Since we want to add a circle for every item in our array, you might think that we’d want to use a for loop:

for(var i = 0; i < data0.length; i++) {
    d3.select("#canvas")
        .append("circle")
            .attr("cx", data0[i].gpa)
            .attr("cy", data0[i].height)
            .attr("r", 5)
            .attr("fill", "grey");
}

However, since this is D3, we’ll be doing something slightly more complicated, and slightly more powerful…

Crucial Concept #2 — Data Binding

The next hurdle that every new D3 developer needs to overcome is the D3 data join. D3 has its own special way of binding data to our SVGs.

Here’s how we add a circle for every item in our array with D3:

var circles = d3.select("#canvas").selectAll("circle")
    .data(data0);

circles.enter().append("circle")
    .attr("cx", function(d, i){ return 25 + (50 * i); })
    .attr("cy", function(d, i){ return 25 + (50 * i); })
    .attr("r", 5)
    .attr("fill", "grey");

For a developer who is just starting off with D3, this can seem confusing. Actually, for many seasoned developers with years of experience in D3, this can still seem confusing…

You would think that calling selectAll(“circle”) on a page devoid of circles would return a selection of nothing. We’re then calling the data() method on this selection of nothing, passing in our array. We have a mysterious call to the enter() method, and then we have a similar setup as before.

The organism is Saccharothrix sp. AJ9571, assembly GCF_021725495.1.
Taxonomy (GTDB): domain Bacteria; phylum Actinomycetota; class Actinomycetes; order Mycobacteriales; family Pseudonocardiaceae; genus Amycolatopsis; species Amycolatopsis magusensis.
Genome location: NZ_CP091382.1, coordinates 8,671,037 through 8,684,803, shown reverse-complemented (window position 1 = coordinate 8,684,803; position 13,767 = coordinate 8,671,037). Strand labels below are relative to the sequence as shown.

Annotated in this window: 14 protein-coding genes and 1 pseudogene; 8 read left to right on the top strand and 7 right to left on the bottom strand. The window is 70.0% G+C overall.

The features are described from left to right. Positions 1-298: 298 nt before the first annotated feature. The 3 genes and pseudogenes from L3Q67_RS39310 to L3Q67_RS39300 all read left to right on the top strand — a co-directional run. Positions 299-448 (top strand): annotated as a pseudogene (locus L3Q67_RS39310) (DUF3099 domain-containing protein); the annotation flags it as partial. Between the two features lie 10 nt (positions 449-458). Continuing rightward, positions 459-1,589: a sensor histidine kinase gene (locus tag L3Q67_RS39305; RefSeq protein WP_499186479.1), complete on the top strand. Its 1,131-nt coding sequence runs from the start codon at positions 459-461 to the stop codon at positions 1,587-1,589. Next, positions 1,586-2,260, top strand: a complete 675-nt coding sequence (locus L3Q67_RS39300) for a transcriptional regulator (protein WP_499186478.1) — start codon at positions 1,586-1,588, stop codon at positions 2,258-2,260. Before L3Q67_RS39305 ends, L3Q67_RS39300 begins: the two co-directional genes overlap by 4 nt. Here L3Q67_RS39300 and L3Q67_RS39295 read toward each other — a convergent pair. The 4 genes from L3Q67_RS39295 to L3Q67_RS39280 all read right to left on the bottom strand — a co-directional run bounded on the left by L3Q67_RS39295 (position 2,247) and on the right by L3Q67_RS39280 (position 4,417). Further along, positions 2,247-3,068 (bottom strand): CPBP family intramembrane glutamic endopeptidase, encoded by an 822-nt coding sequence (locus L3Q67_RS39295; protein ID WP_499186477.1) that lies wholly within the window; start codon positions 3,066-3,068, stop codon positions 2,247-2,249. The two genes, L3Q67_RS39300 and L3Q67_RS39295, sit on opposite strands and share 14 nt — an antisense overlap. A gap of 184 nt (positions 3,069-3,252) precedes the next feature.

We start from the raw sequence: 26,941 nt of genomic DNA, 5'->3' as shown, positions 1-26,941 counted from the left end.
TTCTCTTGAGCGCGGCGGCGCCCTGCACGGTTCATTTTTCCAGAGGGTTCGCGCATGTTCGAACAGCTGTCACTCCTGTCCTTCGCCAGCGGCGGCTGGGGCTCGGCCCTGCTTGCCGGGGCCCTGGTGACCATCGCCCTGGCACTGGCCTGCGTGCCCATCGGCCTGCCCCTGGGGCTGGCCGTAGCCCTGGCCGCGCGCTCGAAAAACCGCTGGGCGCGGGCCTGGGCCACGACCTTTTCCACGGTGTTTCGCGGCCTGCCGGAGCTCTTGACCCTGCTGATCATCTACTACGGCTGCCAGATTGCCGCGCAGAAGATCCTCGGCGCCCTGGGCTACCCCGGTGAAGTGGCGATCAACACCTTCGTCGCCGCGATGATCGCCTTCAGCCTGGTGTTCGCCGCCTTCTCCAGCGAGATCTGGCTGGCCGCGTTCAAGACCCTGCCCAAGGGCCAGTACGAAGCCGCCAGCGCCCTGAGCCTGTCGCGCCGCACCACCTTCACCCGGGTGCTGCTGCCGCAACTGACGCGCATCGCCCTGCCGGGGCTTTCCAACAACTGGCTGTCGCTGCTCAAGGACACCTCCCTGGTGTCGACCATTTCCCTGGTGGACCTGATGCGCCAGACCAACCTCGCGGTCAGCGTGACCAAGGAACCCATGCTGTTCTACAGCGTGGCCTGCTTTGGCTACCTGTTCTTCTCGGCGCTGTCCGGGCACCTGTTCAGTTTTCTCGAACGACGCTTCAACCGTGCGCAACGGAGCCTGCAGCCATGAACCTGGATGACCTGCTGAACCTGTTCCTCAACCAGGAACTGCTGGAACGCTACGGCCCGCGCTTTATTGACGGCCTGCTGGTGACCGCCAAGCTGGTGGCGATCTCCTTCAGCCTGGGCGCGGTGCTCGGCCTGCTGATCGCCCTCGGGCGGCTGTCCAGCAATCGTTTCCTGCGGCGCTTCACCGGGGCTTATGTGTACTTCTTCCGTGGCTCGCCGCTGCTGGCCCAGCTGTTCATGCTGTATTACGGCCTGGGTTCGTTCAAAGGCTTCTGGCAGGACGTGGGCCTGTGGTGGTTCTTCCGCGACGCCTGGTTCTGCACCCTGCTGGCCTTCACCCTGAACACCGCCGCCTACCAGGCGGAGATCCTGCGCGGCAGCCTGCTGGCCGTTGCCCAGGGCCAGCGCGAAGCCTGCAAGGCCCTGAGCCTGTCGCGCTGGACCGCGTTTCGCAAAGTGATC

This block of code adds a circle for each item in our array, allowing us to set our attributes with anonymous functions. The first argument to these functions gives us access to the item in our data that we’re looking at, and the second argument gives us the item’s index in our array.

Creating a “data join” like this marks the first step to doing something useful with our data, so it’s an important step to understand. This strange syntax can be daunting when you first encounter it, but it’s a handy tool to know how to use.

Resources for understanding data binding in D3:

Once we run the code that we’ve written so far, we end up with something that looks like this:

We attached the right number of circles to the screen and spaced them out a little, but what we have so far isn’t particularly helpful. For a scatter plot, the coordinates of these circles should correspond to two different values.

The GPA and height values that we have in our arrays aren’t much use to us at the moment. Our GPA values range from 2.32 to 3.85, and our height values range from 138 to 180. When positioning our circles, we want to work with x-values between 0 and 800 (the width of our SVG), and y-values between 0 and 500 (the height of our SVG).